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LONDON: LONGMAN & CO.
RUGBY: J. C. CROSSLEY.
• RUGBY, WARWICKSHIRE,
MR. H. B. BINGHAM.
Since the period at which DR. JOHNson, describing his journey to the Western Islands, speaks of a “ COLLEGE OF THE DEAF AND DUMB” which he visited in Edinburgh, -as a philosophical curiosity which no other city had to show, several Institutions have happily been established for the improvement and education of this class of persons. One however has of late been wanting, of a strictly private and domestic character, confined exclusively to the higher classes of society, where they can be received and brought up, in a manner conformable to the principles and habits which belong to their station in life.
With a view to supply this want, MR. BINGHAM has withdrawn from the duties in which for many years he has been engaged as a Public Instructor of the Deaf and Dumb, and now devotes lanself to the work warung, with the contorts of a comestic
higher lassen och serie, Wies, being DEAF AND DUNs, ar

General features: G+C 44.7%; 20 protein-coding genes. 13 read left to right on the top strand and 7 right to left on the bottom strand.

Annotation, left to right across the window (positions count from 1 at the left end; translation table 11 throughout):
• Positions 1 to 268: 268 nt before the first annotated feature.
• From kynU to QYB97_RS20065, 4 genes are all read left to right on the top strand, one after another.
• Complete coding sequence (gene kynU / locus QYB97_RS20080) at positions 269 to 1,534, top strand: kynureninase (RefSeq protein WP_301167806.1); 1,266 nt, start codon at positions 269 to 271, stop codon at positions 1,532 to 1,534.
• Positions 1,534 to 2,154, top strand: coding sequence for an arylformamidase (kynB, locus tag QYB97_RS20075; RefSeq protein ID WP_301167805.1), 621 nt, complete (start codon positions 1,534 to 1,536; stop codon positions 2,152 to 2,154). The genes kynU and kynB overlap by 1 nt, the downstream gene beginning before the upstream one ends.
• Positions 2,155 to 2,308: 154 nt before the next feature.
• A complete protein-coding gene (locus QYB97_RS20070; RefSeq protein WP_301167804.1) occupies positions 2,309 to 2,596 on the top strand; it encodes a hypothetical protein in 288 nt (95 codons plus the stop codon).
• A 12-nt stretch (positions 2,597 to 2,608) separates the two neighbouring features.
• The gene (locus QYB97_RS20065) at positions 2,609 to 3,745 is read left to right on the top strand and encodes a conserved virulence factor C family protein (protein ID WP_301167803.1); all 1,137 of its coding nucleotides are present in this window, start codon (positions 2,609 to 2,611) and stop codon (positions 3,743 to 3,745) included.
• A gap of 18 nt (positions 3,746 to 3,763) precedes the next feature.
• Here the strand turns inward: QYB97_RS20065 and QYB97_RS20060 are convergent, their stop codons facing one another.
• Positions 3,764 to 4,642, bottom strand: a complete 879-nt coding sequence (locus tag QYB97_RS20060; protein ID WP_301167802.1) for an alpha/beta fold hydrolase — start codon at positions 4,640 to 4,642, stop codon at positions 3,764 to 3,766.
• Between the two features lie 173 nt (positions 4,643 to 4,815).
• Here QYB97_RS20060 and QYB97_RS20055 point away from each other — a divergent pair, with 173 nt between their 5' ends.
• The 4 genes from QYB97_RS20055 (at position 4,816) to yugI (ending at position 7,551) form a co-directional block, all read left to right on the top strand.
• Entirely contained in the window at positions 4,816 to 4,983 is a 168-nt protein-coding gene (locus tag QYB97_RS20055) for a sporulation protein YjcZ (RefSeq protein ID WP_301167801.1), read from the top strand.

sucess as & Toxoter of the Deaf and Dumd, with all other
necessary particulars, may de haut on application.
EDUCATION, BOARD, WASING, &c. &c., from Sixty to One Hundred Guineas per Annum, according to age and circum
The catalogue of infirmities and calamities to which human nature is liable, exhibits, perhaps, no case of our fellow creatures (insanity excepted, which more forcibly, or more justly excites our commiseration than that of the uneducated deaf and dumb, for although blindness may and does claim a readier sympathy, from the deep interest it excites, yet, on attentively comparing these two great calamities, we cannot fail to discover that the former possesses the heavier privations. It is remarkable that until about the middle of the sixteenth century no attempt was made to instruct the deaf and dumb; and that in the time of Justinian they were considered as idiots, and abridged of their civil rights.